One of the ways to facilitate this ignorance is the Cartesian notion of animal machine. Cartesians already in the seventeenth century were warning people against compassion with animals. They claimed that when we see an animal emitting sounds of pain, we should always bear in mind that these sounds do not express any real inner feeling, since animals do not have souls. These are just sounds generated by a complex mechanism of muscles, bones, fluids, and so on. You can clearly see the origin of these sounds through dissection. The problem is that the notion of animal machine has to end up in La Mettrie’s notion of l’homme machine, of a human man, as a machine. If is one is a fully committed neurobiologist, exactly the same claim can be made about sounds and gestures emitted by humans when they are tortured. There is no separate interior domain of soul where pain is really felt. Such sounds and gestures are simply produced by the complex neurobiological mechanisms that constitute a human body.

So back to the gaze of the cat. What if the perplexity the human looking at the cat sees in the cat’s gaze is the perplexity aroused by the monstrosity of the human being itself? What if what we see in this abyss of the other’s gaze is our own abyss or to quote Racine, a wonderful line from Jean Racine’s Phædre: “Dans ses yeux je vois ma perte écrite,”

“In her eyes I see inscribed my loss.” Gilbert Keith Chesterton proposed such a reversal of perspective. Instead of asking what are animals for us humans, for our experience, we should ask what—or try to imagine what are we humans for animals? In his practically unknown essay “Everlasting Man,” Chesterton makes a wonderful mental experiment along these lines, imagining the monster that man might have seemed at first to the animals around him.

A quote: “The simplest truth about man is that he is a very strange being, almost in the sense of being a stranger on the earth. In all sobriety, he has much more of the external appearance of one bringing alien habits from another land than of a mere growth of this one. He has an unfair advantage and an unfair disadvantage. He cannot sleep in his own skin. He cannot trust his own instincts. He is at once a creator moving miraculous hands and fingers and a kind of cripple. He’s wrapped in artificial bandages called clothes, he’s propped on artificial crutches called furniture. Alone among the animal, man is shaken with the beautiful madness called laughter. As if he had caught sight of some secret in the very shape of the universe hidden from the universe itself. Alone among the animals, man feels the need of averting his thought from the rude realities of his own bodily being, of hiding them as in the presence of some higher possibility which creates the mystery of shame.”

So my point here is that if we try to imagine things like this, maybe this is the first step of wisdom, to extend this logic which was first formulated by Descartes, which is for me the origin of—and I use now the term in its positive sense, multiculturalism. When you find other people’s customs strange, remember how your own customs must appear strange to the same foreigners. We should maybe try just to imagine what kind of monstrosity we were and still are for animals. Maybe this is what we should read in the perplexed animal gaze.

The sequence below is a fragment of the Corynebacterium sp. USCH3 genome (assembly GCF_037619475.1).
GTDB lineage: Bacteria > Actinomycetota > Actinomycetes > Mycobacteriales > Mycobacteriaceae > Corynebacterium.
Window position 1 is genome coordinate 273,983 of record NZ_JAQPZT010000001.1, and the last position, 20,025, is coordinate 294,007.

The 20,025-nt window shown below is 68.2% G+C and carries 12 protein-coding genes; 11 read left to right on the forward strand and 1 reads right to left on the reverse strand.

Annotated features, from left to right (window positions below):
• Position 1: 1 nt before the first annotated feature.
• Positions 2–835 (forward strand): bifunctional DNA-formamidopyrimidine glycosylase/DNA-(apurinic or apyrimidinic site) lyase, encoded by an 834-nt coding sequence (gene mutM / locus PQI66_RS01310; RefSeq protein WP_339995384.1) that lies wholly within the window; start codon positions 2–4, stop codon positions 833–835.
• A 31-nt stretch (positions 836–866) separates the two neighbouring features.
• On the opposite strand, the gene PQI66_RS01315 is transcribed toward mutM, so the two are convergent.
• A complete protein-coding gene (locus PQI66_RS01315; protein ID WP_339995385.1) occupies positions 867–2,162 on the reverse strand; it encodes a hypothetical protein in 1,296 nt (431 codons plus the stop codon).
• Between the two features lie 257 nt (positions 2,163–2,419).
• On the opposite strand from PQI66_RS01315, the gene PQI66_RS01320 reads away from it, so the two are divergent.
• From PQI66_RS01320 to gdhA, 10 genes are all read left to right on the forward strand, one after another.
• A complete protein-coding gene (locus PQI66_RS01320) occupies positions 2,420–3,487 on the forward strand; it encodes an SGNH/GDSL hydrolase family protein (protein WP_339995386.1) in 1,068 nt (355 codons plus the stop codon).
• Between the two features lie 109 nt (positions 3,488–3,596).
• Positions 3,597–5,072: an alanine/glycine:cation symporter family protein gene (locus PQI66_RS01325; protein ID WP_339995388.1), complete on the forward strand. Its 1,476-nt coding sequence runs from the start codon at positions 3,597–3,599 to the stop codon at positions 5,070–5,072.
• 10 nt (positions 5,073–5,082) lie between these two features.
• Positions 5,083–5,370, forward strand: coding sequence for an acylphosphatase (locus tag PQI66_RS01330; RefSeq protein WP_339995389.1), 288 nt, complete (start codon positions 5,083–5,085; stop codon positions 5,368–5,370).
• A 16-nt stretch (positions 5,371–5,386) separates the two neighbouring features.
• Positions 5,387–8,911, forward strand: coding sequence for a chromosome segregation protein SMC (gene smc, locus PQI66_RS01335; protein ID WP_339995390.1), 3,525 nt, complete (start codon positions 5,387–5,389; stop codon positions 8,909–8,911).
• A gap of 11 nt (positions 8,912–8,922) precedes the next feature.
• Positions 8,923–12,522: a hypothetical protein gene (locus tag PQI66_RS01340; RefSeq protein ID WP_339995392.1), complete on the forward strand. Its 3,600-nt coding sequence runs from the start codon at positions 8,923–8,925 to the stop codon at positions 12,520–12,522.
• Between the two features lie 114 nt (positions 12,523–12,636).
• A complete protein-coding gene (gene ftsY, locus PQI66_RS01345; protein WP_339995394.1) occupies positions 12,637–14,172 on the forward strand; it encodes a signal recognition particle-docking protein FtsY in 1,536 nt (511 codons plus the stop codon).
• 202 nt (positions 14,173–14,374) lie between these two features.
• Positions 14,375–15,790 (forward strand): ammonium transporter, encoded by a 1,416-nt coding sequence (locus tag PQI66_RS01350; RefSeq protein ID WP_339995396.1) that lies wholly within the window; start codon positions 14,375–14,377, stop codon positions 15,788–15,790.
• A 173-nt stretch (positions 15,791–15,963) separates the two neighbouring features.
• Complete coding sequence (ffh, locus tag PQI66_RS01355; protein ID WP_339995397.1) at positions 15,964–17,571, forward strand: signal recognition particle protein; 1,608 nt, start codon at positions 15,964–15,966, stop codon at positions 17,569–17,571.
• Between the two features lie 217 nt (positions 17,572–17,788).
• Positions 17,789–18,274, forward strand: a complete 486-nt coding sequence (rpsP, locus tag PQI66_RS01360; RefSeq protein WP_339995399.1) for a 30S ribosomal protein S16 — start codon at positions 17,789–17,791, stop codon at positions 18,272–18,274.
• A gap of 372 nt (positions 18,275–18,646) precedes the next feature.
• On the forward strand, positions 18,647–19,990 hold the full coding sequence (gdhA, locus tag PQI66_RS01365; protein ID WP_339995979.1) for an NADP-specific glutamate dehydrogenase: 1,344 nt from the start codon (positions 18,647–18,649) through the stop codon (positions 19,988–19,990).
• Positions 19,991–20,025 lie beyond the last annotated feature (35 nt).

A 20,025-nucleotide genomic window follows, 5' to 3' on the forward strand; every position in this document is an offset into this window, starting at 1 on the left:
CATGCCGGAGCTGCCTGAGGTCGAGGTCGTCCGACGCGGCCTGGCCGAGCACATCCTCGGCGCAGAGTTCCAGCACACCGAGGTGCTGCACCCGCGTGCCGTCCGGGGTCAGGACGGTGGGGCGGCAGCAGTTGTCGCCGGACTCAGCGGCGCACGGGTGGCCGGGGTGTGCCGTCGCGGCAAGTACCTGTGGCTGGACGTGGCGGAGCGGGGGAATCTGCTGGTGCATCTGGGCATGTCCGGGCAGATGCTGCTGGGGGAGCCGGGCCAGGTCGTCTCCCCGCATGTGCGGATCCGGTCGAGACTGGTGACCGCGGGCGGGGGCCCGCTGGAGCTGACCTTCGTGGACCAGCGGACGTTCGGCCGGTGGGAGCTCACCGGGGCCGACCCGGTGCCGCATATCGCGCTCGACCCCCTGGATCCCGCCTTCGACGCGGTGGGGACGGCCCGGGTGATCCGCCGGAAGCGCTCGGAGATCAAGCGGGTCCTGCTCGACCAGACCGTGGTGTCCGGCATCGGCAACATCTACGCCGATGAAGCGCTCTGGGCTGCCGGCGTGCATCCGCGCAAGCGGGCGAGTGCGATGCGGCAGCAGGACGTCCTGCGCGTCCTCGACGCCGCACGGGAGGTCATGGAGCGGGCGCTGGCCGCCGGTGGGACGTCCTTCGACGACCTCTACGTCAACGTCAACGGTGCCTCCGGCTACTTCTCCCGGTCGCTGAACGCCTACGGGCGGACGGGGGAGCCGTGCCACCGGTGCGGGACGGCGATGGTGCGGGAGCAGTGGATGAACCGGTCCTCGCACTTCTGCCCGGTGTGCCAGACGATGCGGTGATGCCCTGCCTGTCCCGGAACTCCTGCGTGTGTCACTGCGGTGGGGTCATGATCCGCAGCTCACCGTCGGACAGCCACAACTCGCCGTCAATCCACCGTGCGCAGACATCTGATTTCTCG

Dr. Annie Harvilicz and her team of veterinary medicine professionals are revolutionizing animal healthcare with her forward-thinking integrative approach to health and wellness. The Animal Wellness flagship veterinarian hospital in Venice – Marina del Rey, Los Angeles, is a state-of-the-art clinic designed from the ground up with your pets’ perspective in mind. Learn more here.

Check out this post about AWC from Yo! Venice!


Situated on the border between Venice and Marina del Rey, Animal Wellness Centers is one of the fastest growing animal healthcare firms in California with a mission to revolutionize the veterinary industry.

Animal Wellness Centers

Over the past decade, in the most advanced animal care settings around the world, Dr. Annie Harvilicz developed the Animal Wellness Approach to animal healthcare, integrating five core elements into a comprehensive, holistic and new-to-world methodology that you can only find at AWC. Nutrition, Behavior, Traditional Medicine, Modern Medicine and Prevention are the key elements to this innovative approach and are consistently applied in each and every appointment you have with an Animal Wellness veterinarian.

Animal Wellness Centers

Click to map!

Animal Wellness Centers also focuses on strengthening human/animal relationships. It is important to celebrate that humans are lucky to have such strong friendships and close bonds with animals, but must be mindful that they are “other nations” and as such, deserve the accompanying respect. We are all together in this “net of life and time,” and we should all strive to make the most of our lives. Animal Wellness Centers’ mission is to promote the quality of life of our companion animals by offering the best possible veterinary care and supporting wellness products and services. To book an appointment, call (310) 450-PETS or visit animalwellnesscenters.com. For more information on AWC, click here!

Thanks to Animal Wellness for sponsoring Yo! Venice! and also for keeping Flora the Yo! Venice! dog healthy and happy! Great place!

Animal Wellness Centers
4053 Lincoln Blvd
Los Angeles 90292

(310) 450-PETS